Plaintiff asks the Court to order Defendants to reimburse Plaintiff's counsel their reasonable fees and costs incurred in responding to Defendants' frivolous summary judgment motion and reply due to the conduct described above. Plaintiff premises his motion on the Court's inherent authority to sanction.

         Conclusions of Law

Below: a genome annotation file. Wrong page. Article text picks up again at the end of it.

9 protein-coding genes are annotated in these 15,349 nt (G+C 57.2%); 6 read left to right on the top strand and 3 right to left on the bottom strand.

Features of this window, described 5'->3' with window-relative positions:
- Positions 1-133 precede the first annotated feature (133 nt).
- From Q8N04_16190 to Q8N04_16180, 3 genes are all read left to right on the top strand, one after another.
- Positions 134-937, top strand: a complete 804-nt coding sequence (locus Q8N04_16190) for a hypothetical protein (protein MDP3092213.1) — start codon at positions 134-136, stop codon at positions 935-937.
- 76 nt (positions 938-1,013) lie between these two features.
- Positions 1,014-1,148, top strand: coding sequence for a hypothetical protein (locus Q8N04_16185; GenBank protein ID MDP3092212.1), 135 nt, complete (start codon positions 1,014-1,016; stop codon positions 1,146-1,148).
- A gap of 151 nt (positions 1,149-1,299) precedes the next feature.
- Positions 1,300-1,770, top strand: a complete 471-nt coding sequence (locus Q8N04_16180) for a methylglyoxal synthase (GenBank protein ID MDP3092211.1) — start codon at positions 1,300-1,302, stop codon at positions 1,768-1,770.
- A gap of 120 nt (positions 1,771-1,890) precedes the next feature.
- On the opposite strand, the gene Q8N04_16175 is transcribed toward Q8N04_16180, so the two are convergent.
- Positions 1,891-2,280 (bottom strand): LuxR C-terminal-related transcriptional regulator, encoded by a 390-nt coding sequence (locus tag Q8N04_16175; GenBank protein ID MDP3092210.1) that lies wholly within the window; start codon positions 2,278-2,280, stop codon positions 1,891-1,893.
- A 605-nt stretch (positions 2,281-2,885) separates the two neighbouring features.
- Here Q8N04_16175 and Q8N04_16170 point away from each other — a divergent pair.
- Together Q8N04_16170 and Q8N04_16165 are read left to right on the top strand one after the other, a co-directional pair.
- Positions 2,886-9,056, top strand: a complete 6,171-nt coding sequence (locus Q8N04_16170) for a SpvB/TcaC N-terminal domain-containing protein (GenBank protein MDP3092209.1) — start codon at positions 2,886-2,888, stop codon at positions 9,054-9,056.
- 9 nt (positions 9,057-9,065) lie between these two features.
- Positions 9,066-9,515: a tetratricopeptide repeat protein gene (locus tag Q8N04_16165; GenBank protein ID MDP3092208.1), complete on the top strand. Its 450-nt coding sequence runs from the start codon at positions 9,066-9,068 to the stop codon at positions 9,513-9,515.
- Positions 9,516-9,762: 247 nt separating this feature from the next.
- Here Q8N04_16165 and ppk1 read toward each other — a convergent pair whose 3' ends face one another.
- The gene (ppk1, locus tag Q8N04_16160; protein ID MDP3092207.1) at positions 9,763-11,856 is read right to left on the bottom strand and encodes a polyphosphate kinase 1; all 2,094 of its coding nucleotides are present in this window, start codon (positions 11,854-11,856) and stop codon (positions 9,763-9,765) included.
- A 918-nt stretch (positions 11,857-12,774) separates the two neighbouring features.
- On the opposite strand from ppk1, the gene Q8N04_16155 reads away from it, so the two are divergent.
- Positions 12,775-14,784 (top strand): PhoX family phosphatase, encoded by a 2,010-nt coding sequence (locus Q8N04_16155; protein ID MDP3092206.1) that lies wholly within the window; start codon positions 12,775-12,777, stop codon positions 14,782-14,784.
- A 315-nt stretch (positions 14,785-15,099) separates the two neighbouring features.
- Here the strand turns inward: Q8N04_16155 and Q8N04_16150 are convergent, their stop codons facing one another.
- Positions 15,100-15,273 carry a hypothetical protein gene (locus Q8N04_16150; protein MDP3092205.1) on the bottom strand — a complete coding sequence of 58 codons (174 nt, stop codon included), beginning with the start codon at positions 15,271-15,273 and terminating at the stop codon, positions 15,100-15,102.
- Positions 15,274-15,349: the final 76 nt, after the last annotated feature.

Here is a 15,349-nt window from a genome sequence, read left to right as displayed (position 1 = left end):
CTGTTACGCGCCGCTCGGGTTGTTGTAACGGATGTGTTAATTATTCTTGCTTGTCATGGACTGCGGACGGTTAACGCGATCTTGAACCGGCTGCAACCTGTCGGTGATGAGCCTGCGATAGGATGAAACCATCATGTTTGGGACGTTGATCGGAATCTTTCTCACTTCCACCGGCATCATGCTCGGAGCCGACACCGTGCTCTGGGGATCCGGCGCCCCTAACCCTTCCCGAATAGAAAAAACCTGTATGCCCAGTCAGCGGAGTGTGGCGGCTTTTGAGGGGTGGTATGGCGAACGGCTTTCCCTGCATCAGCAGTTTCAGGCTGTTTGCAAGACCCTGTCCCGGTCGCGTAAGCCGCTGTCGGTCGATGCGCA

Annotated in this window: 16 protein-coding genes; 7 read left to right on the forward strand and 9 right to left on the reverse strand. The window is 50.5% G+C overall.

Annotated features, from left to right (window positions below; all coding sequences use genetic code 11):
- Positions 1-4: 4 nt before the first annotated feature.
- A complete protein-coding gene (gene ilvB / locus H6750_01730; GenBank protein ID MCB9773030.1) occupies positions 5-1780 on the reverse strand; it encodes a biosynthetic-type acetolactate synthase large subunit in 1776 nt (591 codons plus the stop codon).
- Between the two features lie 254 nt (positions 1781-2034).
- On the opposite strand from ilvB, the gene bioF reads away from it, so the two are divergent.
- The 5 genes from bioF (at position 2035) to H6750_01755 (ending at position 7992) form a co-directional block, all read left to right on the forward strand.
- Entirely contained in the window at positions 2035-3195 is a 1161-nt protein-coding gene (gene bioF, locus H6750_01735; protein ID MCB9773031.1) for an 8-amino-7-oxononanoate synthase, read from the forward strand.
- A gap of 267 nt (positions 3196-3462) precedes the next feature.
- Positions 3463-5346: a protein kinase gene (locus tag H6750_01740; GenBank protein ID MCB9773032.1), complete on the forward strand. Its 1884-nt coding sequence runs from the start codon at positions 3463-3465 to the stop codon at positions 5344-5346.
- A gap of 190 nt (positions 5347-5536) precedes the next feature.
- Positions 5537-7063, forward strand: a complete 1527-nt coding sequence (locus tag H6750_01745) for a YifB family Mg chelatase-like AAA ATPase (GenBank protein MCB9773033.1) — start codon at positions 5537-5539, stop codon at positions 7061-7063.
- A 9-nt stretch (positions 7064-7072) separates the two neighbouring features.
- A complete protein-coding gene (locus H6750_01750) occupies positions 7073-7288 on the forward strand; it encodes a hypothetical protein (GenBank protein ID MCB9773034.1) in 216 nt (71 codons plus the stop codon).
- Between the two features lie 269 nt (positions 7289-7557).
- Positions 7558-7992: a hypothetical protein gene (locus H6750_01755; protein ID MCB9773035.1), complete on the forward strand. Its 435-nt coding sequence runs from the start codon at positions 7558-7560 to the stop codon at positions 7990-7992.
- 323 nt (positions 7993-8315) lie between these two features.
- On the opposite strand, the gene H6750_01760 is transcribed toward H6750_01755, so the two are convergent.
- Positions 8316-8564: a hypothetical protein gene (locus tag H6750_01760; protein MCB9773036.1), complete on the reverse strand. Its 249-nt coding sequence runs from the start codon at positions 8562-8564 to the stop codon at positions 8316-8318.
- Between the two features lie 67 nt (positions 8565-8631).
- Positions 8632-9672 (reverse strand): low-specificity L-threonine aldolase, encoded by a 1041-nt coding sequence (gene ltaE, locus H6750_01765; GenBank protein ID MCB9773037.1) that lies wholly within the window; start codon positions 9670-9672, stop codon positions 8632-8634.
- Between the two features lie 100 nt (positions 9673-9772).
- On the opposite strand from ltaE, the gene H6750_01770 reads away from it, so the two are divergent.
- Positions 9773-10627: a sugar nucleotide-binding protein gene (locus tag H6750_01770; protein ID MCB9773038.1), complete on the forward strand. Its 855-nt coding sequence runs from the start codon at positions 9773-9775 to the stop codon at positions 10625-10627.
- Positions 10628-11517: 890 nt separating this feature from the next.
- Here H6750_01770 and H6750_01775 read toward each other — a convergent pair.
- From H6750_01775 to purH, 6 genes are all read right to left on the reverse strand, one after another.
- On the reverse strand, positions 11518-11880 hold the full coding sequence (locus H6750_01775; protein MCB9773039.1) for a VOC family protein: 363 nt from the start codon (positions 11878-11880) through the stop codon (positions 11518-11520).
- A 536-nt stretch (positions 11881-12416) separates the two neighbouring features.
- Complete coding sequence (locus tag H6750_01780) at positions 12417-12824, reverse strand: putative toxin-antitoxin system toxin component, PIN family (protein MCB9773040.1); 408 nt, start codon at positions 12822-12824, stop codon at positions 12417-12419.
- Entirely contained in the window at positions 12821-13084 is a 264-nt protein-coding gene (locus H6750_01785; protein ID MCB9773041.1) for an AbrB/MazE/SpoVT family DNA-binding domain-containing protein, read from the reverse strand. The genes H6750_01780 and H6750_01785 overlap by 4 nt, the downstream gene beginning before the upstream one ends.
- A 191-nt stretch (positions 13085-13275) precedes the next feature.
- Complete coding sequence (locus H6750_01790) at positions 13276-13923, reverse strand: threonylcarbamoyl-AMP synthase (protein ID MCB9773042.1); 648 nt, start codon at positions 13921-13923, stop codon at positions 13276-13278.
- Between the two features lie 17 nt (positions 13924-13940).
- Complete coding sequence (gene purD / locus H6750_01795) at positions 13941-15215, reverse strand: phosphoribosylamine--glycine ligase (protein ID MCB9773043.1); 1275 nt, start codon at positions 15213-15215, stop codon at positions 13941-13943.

It is well settled that “a court has the inherent authority to manage judicial proceedings and to regulate the conduct of those appearing before it, and pursuant to that authority may impose appropriate sanctions to penalize and discourage misconduct.” Ramirez v. T&H Lemont, Inc., 845 F.3d 772, 776 (7th Cir. 2016). A court exercising its inherent authority to sanction must “find that the responsible party acted or failed to act with a degree of culpability that exceeds simple inadvertence or mistake….” Id. (citations omitted). Indeed, “[a]ny sanctions imposed pursuant to the court's inherent authority must be premised on a finding that the culpable party willfully abused the judicial process or otherwise conducted the litigation in bad faith.” Id. (citations omitted). “Bad faith” is commonly ascribed to intentional actions undertaken to mislead or fraud the court, such as falsifying evidence or committing perjury. See, e.g., Secrease v. Western & Southern Life Ins. Co., 800 F.3d 397 (7th Cir. 2015) (dismissal upheld as an appropriate sanction for the plaintiff's falsification of evidence intended to mislead the court into granting his request to compel arbitration).